PHotoshop, Photoshop Touch, Adobe, photo editor

Adobe has killed its flagship iPad and iPhone photo editor Photoshop Touch. On Thursday, Adobe announced that the $10 app will no longer be updated effective immediately and will be removed from the App Store on May 28, 2015.

Keep reading for what you can expect from the app in the future and a peek at Adobe’s plans for iOS and other mobile platforms.

The announcement doesn’t come as much of a surprise for me. Recent updates have mostly been bug and compatibility fixes, with no outstanding new features.

When it was released, Photoshop Touch was what many of us wished the more consumer-oriented Photoshop Express should have been. Since its introduction, it’s been one of the top photo editors for iPhone, iPad, and Android platforms.

Despite a somewhat clunky interface, the powerful photo app was able to do an awful lot of what iPhoneographers needed it to do on their devices.

Adobe’s new strategy seems to be headed towards seamless integration of the workflow between devices and platforms and already has replacement apps in the works. Where PS Touch was mostly a standalone app with cloud integration, the next generation of mobile photo apps from Adobe promises greater integration and access to the Cloud and Adobe’s Creative Cloud suite of apps.

Bryan O’Neil Hughes is Principal Product Manager, Digital Imaging for Adobe Photoshop and he writes on the Blog:

When we introduced Photoshop Touch several years ago, it was an all-in-one solution that mirrored the desktop version of Photoshop. But today, we believe that our new mobile solutions, when connected together and to the desktop, vastly expand creative possibilities.

He also writes:

I’m proud to announce that we’re actively pursuing a serious retouching solution for mobile, it’s called Project Rigel and is expected to be available in late 2015.

You can view a sneak peek of Adobe’s new mobile retouching app here:

And you can read more about Adobe’s Mobile strategy here.

Adobe appears to be steering mobile users to their Creative Cloud subscription service. The new Photoshop retouching app will be part of Creative Cloud. That’s only a good thing if you pay the $10-$50 per month subscription to maintain a Creative Cloud account. Basically, PS Touch’s replacement will be rent-ware.

Also, it looks like Adobe is taking a modular, task-based approach to its mobile photo apps, with each of its newer mobile apps specializing in one area of editing rather than one big app that does everything. According to AppleInsider, no one photo app will replace Touch.

What Will Happen to My Copy of Photoshop Touch?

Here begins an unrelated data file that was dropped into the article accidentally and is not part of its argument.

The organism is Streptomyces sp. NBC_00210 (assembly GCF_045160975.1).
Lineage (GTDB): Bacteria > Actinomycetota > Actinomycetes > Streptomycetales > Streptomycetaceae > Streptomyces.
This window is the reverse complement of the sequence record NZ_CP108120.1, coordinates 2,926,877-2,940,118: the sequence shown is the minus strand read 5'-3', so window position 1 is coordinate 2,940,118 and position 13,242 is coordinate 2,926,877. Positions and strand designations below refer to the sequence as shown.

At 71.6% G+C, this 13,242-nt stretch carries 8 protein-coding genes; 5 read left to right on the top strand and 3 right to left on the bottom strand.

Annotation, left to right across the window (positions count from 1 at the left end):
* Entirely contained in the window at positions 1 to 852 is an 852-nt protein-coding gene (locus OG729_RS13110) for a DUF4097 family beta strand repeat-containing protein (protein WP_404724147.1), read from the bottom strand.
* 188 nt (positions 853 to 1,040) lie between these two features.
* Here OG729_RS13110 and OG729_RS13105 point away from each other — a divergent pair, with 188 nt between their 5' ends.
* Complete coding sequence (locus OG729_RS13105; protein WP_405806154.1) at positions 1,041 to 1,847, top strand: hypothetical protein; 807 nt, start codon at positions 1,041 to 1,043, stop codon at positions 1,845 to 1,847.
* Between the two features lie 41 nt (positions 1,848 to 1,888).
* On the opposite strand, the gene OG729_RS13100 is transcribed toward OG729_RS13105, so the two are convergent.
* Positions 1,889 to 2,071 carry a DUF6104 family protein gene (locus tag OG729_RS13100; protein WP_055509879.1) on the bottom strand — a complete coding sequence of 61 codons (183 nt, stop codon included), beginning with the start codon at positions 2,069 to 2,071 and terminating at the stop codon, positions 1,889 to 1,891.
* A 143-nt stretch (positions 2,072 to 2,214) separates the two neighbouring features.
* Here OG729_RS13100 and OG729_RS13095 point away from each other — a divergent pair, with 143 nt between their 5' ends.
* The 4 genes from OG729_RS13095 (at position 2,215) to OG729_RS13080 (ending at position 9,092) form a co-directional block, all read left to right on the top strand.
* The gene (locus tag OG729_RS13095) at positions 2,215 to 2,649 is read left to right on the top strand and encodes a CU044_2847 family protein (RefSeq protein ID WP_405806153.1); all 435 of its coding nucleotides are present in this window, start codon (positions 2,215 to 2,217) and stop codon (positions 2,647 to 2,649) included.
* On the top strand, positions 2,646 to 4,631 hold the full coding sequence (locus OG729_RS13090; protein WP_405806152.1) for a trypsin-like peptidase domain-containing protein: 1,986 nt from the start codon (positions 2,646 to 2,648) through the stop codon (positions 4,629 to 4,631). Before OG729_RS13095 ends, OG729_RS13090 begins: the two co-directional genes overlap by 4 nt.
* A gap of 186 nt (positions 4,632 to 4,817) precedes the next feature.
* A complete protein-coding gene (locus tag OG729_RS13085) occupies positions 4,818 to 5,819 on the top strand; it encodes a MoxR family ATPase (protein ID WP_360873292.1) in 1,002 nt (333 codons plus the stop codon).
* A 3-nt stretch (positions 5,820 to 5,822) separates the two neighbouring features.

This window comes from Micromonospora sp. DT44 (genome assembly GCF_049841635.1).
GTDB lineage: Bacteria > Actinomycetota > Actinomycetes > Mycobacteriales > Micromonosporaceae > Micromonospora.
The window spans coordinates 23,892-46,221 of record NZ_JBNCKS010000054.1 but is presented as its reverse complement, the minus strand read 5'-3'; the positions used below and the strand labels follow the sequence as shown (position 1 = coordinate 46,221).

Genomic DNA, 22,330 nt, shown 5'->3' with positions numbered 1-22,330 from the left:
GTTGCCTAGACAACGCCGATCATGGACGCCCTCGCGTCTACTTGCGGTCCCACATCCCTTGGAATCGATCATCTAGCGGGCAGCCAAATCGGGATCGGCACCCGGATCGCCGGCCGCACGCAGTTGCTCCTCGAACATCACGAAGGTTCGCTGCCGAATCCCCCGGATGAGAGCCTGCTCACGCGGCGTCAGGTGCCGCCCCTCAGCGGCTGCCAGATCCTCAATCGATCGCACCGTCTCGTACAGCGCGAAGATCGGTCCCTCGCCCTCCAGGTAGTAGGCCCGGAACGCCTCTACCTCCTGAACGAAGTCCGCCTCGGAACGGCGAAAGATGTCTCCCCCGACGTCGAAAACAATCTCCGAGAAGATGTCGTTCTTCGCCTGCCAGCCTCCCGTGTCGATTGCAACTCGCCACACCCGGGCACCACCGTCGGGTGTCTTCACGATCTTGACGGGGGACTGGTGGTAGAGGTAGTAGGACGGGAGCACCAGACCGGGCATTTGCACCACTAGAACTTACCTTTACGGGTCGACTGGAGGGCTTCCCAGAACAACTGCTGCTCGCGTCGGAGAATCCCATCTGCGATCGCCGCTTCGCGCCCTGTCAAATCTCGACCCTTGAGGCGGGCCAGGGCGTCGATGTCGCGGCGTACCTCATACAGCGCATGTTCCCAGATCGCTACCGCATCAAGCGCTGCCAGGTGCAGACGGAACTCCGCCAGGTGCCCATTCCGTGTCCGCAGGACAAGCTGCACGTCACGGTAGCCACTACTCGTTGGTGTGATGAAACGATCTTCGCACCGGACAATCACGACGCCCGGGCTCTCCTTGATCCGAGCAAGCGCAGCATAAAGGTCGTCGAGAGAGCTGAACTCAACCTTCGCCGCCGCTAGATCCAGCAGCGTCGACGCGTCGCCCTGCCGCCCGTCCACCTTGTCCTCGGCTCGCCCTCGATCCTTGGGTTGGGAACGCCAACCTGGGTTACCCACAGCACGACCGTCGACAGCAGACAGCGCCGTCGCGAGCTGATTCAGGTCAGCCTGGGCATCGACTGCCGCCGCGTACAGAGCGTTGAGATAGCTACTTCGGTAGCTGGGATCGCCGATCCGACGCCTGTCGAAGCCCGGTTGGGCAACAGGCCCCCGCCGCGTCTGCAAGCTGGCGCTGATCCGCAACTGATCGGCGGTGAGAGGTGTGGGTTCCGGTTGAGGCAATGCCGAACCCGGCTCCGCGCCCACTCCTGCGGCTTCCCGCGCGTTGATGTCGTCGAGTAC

In the short term, nothing should change if you already own a copy of Photoshop Touch. The app will work fine for the foreseeable future until an iOS update breaks it. With iOS 9 on the horizon, this could be sooner rather than later. And, it may work fine in iOS 9 — we won’t know until it’s tested.

Photoshop Touch Alternatives

There are plenty of other powerful, self-contained photo editors available for iPhone, iPad, and Android. We like Snapseed (free) a lot; the app just got a pretty big update which indicates at least some sort of commitment from Google, the app’s developer. I really like the original Filterstorm app and I’m warming up to Filterstorm Neue. We’re excited about Photoshop-alternative Pixelmator ($9.99) which will soon be a Universal photo app for both iPhone and iPad. There are plenty of other good alternatives as well.

Even as a full-blown Creative Cloud subscriber, I can’t say I’m happy about this. While I appreciate the workflow that Adobe is trying to build, it doesn’t really apply to many mobile photographers who shoot, process, share, repeat. It comes at the expense of an installed mobile user base that simply doesn’t want or need that particular workflow or doesn’t want to rent a mobile photo app for $120 per year or more.

One of the things I like about shooting on my iPhone is the all-in-one ability to do everything on the device independent of cloud-based processing or desktop apps. As a self-contained but connected mobile app, Photoshop Touch had the power and capabilities of a good desktop photo editor.

With this move, Adobe is drawing clear lines between its professional suite of apps and its consumer ones — Photoshop Express and the recently purchased Aviary app.

RIP, Photoshop Touch, 2013-2015.



What do you think? Is this a smart mobile strategy by Adobe or does it just feel like a cash grab to you? Sound off in the comments below.

 Via AppleInsider and CNET